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Publication numberUS20050178242 A1
Publication typeApplication
Application numberUS 10/908,044
Publication dateAug 18, 2005
Filing dateApr 26, 2005
Priority dateAug 28, 2003
Also published asUS6952982, US6981432, US20050044992
Publication number10908044, 908044, US 2005/0178242 A1, US 2005/178242 A1, US 20050178242 A1, US 20050178242A1, US 2005178242 A1, US 2005178242A1, US-A1-20050178242, US-A1-2005178242, US2005/0178242A1, US2005/178242A1, US20050178242 A1, US20050178242A1, US2005178242 A1, US2005178242A1
InventorsRichard Williford, George MacDonald, Thomas Pearson, James Panyard, Christopher Trombetta
Original AssigneeWilliford Richard E., Macdonald George F., Pearson Thomas E., Panyard James R., Trombetta Christopher B.
Export CitationBiBTeX, EndNote, RefMan
External Links: USPTO, USPTO Assignment, Espacenet
Hose clamp tool
US 20050178242 A1
Abstract
A hose clamp installation tool and a method for installing a hose assembly. A first rod engages the clamp and releases the clamp from an open position to a closed position. A sensor indicates release of the clamp.
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Claims(20)
1. A hose clamp installation tool comprising:
a housing having a distal end;
an engagement feature disposed proximate the distal end for engaging a clamp;
a first rod disposed at least partially within the housing, the first rod having a first end disposed near the engagement feature for engaging the clamp to release the clamp from an open position and allow the clamp to shift to a closed position;
a trigger actuated by the clamp when the clamp shifts from the open position to the closed position;
a second rod that moves in response to actuation of the trigger; and
a sensor that detects movement of the second rod and indicates release of the clamp.
2. The hose clamp installation tool of claim 1 wherein the sensor is a proximity switch.
3. The hose clamp installation tool of claim 1 where the engagement feature is a hook.
4. The hose clamp installation tool of claim 1 wherein the housing is rotatably connected to a handle for positioning the engagement feature relative to the handle.
5. The hose clamp installation tool of claim 1 wherein a first sensor detects a position of the first rod and a second sensor detects a position of the second rod to indicate release of the clamp.
6. The hose clamp installation tool of claim 1 wherein a piston is attached to the first rod for driving the first rod into engagement with the clamp.
7. The hose clamp installation tool of claim 1 wherein a first spring biases the first rod to return to an initial position.
8. The hose clamp installation tool of claim 1 wherein a spool is disposed around the first rod.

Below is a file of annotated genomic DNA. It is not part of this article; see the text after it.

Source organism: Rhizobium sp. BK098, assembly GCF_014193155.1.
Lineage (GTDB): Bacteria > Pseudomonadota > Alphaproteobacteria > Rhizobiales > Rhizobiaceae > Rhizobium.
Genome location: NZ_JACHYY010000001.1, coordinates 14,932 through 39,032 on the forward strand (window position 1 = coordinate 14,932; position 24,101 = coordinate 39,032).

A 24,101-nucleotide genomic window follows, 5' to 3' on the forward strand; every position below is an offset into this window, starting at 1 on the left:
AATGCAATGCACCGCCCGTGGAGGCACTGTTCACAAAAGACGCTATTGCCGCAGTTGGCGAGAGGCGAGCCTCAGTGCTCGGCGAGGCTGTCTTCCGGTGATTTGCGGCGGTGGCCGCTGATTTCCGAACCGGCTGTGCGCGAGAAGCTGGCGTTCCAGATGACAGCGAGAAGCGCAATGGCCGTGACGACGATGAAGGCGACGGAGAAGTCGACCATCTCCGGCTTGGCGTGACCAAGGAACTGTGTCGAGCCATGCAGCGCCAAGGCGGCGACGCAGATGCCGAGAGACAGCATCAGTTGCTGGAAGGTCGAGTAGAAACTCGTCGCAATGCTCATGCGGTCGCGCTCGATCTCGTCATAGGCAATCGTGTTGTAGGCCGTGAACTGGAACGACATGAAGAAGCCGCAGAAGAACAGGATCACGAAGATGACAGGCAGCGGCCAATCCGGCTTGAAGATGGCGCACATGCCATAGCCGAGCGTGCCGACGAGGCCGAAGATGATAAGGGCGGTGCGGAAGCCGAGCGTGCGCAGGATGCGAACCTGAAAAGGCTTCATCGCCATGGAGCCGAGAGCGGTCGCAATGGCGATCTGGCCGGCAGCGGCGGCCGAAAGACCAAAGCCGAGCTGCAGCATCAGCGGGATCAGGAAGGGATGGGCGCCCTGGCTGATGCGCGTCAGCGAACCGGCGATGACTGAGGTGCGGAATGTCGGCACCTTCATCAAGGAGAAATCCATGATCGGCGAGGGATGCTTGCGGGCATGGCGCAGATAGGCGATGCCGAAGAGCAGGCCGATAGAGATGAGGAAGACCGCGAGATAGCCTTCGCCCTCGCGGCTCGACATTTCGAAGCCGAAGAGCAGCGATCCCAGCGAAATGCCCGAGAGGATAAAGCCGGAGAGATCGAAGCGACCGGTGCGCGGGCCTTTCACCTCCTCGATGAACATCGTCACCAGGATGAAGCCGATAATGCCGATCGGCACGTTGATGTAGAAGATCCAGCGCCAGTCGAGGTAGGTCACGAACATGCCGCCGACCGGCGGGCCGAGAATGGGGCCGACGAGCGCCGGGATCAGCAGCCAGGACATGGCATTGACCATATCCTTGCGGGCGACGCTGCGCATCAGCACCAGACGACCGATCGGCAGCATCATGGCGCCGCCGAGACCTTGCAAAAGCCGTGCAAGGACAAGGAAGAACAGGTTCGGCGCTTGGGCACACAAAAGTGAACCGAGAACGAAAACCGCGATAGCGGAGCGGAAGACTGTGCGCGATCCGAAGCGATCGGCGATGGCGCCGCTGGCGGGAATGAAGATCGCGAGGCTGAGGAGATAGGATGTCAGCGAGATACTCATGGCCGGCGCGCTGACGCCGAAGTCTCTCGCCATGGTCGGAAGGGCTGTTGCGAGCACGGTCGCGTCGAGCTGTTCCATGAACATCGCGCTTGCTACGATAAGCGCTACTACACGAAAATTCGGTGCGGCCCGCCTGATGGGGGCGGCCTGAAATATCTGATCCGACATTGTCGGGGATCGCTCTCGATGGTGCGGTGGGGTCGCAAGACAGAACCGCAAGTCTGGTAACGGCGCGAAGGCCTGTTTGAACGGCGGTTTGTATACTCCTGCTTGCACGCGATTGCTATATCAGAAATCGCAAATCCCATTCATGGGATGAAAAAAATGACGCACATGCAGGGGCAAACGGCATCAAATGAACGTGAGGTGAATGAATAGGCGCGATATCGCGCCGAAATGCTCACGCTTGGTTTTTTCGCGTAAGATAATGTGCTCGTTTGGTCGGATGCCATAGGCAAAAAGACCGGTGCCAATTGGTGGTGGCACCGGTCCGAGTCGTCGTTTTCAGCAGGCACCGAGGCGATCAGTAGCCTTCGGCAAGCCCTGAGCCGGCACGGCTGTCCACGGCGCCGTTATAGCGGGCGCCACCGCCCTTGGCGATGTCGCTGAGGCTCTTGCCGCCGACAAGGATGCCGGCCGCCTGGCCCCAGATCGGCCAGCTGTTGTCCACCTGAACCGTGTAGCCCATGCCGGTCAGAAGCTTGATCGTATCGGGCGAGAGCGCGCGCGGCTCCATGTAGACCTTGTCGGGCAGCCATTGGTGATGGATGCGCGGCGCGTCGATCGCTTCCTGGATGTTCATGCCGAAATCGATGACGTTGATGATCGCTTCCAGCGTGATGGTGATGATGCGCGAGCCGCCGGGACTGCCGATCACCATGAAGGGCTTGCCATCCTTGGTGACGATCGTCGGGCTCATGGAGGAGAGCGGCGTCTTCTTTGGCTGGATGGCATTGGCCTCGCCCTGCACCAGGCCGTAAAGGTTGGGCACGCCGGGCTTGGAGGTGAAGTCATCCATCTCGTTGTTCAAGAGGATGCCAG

9. The hose clamp installation tool of claim 8 wherein a second spring biases the spool to a start position.
10. The hose clamp installation tool of claim 8 wherein the second rod contacts the spool.
11. The hose clamp installation tool of claim 8 wherein the sensor detects movement of the spool and indicates release of the clamp.
12. A hose clamp installation tool comprising:
a tubular housing having a distal end;
a hook disposed on the distal end for engaging a clamp;
a first rod at least partially disposed within the tubular housing and having first and second ends, the first end being disposed near the hook for engaging the clamp to release the clamp from an open position and allow the clamp to shift to a closed position and the second end being disposed opposite the first end;
a sensor disposed adjacent to the second end that detects force applied when the first end engages the clamp and indicates release of the clamp when no force is detected; and
an actuator disposed adjacent to the sensor that moves the first rod to engage the clamp.
13. The hose clamp installation tool of claim 12 wherein the sensor is a load cell.
14. The hose clamp installation tool of claim 12 wherein the tubular housing is rotatably connected to a handle for positioning the hook relative to the handle.
15. The hose clamp installation tool of claim 12 wherein the actuator is pneumatically powered.
16. A hose clamp installation tool comprising:
a housing having a distal end;
an engagement feature disposed proximate the distal end for engaging a clamp;
a rod disposed in a fixed position relative to the housing, the rod having a first end and a second end disposed opposite the first end, the first end being disposed proximate the engagement feature for engaging the clamp to release the clamp from an open position to allow the clamp to shift to a closed position; and
a sensor disposed adjacent to the second end that detects force when the first end engages the clamp.
17. The hose clamp installation tool of claim 16 wherein the sensor indicates release of the clamp when no force is detected.
18. The hose clamp installation tool of claim 16 wherein the sensor is a load cell.
19. The hose clamp installation tool of claim 16 wherein the housing is rotatably connected to a handle for positioning the engagement feature.
20. The hose clamp installation tool of claim 16 where the engagement feature is a hook.
Description
CROSS-REFERENCE TO RELATED APPLICATIONS

This application is a continuation of U.S. application Ser. No. 10/604,955 filed Aug. 28, 2003.

BACKGROUND OF THE INVENTION

1. Field of the Invention

The present invention relates to an apparatus for installing a hose clamp and a method for installing a hose assembly with the apparatus.

2. Background Art